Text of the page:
Suicide Gene Therapy for Cancer - Current Strategies*Corresponding Author: Marek Malecki MD PhD, PBMEF, San Francisco, CA, USA, Tel: 4157134370 Exn.Skype: MM_PBMEF, Fax: 4157134371, Email: [email protected]
Received Date: Apr 30, 2013 / Accepted Date: Aug 07, 2013 / Published Date: Aug 09, 2013
Citation: Zarogoulidis P, et al. (2013) Suicide Gene Therapy for Cancer – Current Strategies. J Genet Syndr Gene Ther 4:139.DOI: 10.4172/2157-7412.1000139
Copyright: © 2013 . This is an open-access article distributed under the terms of the Creative Commons Attribution License, which permits unrestricted use, distribution, and reproduction in any medium, provided the original author and source are credited.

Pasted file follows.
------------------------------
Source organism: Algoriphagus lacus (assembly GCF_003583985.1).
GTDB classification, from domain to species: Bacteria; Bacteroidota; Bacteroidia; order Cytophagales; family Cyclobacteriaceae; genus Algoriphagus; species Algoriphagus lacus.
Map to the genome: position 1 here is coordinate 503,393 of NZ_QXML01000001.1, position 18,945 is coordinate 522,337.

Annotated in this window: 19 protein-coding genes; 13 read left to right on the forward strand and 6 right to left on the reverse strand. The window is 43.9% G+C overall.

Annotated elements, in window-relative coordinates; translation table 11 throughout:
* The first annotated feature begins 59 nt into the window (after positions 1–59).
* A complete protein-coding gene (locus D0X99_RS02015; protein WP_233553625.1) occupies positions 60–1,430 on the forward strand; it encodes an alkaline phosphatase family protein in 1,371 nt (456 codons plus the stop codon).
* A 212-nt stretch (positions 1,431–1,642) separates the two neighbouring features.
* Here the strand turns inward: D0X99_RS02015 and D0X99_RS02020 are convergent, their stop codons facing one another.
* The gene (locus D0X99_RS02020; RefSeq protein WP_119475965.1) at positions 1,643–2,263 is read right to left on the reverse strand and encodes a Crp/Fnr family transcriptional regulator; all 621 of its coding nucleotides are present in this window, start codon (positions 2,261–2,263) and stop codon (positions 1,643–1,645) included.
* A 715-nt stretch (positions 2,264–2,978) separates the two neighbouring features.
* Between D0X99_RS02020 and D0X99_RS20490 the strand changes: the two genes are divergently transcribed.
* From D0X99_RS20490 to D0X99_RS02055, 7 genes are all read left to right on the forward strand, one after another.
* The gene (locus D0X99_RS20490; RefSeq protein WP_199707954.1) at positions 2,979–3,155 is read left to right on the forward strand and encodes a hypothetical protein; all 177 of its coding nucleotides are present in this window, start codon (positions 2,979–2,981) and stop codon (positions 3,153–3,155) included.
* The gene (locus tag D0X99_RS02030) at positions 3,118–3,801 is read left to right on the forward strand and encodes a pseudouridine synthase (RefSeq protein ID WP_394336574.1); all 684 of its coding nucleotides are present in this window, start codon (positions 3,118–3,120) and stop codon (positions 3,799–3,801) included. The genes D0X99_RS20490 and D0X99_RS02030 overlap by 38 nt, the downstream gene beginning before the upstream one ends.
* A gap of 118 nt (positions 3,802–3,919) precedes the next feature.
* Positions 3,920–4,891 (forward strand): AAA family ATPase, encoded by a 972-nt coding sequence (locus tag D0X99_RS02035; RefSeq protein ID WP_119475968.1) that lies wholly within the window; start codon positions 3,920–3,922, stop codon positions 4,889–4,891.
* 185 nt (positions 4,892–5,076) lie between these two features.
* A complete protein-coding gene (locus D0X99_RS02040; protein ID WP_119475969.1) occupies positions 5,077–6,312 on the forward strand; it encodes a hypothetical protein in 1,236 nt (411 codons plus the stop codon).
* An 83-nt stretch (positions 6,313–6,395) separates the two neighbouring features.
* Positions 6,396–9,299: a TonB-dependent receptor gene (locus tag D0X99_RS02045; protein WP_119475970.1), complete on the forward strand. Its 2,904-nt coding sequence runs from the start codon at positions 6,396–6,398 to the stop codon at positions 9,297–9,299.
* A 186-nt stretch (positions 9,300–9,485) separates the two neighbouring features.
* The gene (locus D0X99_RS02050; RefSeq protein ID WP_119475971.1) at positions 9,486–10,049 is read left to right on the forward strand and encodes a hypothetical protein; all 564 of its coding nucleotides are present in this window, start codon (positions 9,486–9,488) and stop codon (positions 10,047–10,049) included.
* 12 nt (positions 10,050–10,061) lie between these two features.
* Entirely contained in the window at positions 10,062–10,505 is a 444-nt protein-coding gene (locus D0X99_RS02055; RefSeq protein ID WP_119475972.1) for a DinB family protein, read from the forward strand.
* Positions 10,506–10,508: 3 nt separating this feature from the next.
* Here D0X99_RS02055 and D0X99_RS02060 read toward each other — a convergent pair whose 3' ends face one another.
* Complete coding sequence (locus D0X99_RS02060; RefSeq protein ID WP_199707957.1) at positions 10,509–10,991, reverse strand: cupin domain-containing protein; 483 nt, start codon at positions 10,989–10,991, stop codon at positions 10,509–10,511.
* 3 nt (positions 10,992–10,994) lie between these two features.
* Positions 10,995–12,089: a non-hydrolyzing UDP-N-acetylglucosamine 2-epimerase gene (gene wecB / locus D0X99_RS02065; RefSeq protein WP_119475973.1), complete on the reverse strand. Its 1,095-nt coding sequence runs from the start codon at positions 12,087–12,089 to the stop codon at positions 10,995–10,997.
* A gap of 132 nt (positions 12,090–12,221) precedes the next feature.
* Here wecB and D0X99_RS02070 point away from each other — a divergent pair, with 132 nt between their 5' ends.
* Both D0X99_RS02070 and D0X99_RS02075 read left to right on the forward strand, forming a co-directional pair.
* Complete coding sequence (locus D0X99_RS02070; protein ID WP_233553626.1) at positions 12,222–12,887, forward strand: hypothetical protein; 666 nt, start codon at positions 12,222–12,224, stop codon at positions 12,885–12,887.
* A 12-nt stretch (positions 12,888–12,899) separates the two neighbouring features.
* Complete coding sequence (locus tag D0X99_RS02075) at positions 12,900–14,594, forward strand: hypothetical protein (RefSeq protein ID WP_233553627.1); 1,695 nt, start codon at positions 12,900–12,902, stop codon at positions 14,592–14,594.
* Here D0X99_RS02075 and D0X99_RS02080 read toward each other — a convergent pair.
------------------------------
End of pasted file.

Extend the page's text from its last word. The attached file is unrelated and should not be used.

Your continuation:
Current cancer treatments may create profound iatrogenic outcomes. The adverse effects of these treatments still remain, as the serious problems that practicing physicians have to cope with in clinical practice. Although, nonspecific cytotoxic agents constitute an effective treatment modality against cancer cells, they also tend to kill normal, quickly dividing cells. On the other hand, therapies targeting the genome of the tumors are both under investigation, and some others are already streamlined to clinical practice. Several approaches have been investigated in order to find a treatment targeting the cancer cells, while not affecting the normal cells. Suicide gene therapy is a therapeutic strategy, in which cell suicide inducing transgenes are introduced into cancer cells. The two major suicide gene therapeutic strategies currently pursued are: cytosine deaminase/5- fluorocytosine and the herpes simplex virus/ganciclovir. The novel strategies include silencing gene expression, expression of intracellular antibodies blocking cells’ vital pathways, and transgenic expression of caspases and DNases. We analyze various elements of cancer cells’ suicide inducing strategies including: targets, vectors, and mechanisms. These strategies have been extensively investigated in various types of cancers, while exploring multiple delivery routes including viruses, non-viral vectors, liposomes, nanoparticles, and stem cells. We discuss various stages of streamlining of the suicide gene therapy into clinical oncology as applied to different types of cancer. Moreover, suicide gene therapy is in the center of attention as a strategy preventing cancer from developing in patients participating in the clinical trials of regenerative medicine. In oncology, these clinical trials are aimed at regenerating, with the aid of stem cells, of the patients’ organs damaged by pathologic and/or iatrogenic factors. However, the stem cells carry the risk of neoplasmic transformation. We discuss cell suicide inducing strategies aimed at preventing stem cell-originated cancerogenesis.